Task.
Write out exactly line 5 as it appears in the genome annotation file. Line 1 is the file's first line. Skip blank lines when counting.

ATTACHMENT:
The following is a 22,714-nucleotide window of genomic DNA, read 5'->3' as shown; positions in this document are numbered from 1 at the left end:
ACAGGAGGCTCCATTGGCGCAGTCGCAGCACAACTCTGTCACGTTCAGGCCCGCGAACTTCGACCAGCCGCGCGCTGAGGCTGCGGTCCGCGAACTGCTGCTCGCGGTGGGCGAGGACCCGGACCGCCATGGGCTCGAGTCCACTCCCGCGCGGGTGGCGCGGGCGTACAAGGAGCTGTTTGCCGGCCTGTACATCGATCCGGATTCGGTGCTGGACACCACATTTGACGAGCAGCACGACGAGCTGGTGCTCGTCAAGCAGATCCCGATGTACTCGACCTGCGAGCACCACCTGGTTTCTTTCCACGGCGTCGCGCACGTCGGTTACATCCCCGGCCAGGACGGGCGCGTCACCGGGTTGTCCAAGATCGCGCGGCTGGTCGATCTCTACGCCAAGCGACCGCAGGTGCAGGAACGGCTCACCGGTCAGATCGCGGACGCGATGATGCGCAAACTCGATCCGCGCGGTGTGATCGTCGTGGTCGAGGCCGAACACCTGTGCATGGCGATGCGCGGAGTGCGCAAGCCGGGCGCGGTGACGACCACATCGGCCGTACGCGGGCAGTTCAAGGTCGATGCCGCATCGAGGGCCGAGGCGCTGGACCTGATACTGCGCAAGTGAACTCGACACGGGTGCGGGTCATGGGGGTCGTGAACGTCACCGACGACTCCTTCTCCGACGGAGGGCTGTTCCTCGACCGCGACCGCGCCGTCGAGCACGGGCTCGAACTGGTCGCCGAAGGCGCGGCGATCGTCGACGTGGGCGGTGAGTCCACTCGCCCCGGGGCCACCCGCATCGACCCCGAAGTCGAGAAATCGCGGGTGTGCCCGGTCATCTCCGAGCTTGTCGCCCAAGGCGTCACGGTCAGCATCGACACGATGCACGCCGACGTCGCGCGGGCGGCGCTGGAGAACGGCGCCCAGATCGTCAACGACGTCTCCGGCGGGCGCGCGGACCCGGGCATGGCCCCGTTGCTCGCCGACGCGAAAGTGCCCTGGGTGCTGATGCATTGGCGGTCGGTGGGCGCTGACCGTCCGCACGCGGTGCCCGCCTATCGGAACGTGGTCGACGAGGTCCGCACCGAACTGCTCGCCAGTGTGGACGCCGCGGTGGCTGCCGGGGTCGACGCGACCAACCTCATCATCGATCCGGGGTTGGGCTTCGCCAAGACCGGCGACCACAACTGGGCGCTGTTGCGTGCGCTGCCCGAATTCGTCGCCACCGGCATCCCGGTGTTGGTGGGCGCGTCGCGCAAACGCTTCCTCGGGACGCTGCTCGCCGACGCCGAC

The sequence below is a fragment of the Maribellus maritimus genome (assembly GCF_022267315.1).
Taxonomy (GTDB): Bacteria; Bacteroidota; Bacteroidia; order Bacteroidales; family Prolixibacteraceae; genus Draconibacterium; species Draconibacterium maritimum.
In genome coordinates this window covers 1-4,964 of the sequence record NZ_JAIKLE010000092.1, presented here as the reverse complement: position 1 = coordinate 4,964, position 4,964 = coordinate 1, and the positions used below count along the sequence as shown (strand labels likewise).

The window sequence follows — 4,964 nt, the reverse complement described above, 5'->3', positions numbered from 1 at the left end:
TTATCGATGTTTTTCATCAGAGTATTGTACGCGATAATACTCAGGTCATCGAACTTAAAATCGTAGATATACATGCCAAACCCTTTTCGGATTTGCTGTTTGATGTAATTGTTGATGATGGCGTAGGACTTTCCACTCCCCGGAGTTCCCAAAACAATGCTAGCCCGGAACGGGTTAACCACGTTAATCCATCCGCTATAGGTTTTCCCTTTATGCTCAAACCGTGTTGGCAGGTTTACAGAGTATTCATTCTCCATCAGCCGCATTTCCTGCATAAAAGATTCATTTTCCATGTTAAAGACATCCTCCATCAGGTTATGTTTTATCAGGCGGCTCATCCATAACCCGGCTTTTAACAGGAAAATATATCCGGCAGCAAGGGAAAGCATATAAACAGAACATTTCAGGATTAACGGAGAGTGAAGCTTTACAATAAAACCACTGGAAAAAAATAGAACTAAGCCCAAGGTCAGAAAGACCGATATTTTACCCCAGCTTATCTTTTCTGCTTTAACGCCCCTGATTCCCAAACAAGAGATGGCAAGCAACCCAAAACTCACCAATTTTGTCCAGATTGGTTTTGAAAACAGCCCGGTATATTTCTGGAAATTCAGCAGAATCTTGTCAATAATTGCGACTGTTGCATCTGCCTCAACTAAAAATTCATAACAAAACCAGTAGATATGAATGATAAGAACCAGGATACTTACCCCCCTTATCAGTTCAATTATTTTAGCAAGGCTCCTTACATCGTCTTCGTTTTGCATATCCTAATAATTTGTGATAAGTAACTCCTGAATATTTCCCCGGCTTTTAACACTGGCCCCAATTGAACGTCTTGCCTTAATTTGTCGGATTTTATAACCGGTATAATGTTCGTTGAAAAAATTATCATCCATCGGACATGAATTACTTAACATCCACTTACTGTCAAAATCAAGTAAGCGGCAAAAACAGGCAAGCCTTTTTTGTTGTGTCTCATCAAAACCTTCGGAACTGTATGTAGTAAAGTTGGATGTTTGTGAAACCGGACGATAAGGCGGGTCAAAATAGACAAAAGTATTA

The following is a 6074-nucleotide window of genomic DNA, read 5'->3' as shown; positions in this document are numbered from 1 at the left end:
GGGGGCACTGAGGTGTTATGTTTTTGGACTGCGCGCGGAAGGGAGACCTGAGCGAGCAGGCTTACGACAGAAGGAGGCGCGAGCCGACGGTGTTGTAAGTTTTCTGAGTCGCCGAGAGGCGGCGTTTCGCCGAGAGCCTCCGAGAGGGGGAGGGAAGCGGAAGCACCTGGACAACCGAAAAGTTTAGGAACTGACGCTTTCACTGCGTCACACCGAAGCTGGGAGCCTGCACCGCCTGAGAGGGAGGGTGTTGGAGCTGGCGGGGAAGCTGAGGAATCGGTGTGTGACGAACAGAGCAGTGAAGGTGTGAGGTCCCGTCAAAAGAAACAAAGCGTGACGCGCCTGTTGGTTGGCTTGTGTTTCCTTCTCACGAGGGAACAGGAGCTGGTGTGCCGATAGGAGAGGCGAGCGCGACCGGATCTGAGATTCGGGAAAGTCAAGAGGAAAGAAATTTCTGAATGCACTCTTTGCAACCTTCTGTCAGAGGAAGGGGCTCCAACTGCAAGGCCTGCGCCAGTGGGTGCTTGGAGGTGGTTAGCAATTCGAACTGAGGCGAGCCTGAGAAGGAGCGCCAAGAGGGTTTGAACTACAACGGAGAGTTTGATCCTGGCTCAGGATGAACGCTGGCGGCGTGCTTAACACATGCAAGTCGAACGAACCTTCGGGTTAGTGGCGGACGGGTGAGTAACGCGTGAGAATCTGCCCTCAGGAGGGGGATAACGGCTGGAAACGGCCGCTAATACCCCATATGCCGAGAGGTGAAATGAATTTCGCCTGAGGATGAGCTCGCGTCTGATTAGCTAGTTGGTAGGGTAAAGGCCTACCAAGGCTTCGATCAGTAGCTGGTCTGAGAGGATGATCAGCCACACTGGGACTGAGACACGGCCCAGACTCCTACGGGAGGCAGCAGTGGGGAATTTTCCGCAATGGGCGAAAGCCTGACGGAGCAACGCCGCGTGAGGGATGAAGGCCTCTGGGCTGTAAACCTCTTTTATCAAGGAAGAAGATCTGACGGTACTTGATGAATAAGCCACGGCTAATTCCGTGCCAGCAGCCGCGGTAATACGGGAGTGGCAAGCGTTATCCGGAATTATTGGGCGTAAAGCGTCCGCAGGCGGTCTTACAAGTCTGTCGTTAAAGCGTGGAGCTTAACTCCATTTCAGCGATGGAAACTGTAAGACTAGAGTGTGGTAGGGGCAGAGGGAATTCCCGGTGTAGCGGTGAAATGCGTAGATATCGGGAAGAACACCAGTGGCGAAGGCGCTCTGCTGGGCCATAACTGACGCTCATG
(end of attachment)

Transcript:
In genome coordinates this window covers 1-4,964 of the sequence record NZ_JAIKLE010000092.1, presented here as the reverse complement: position 1 = coordinate 4,964, position 4,964 = coordinate 1, and the positions used below count along the sequence as shown (strand labels likewise).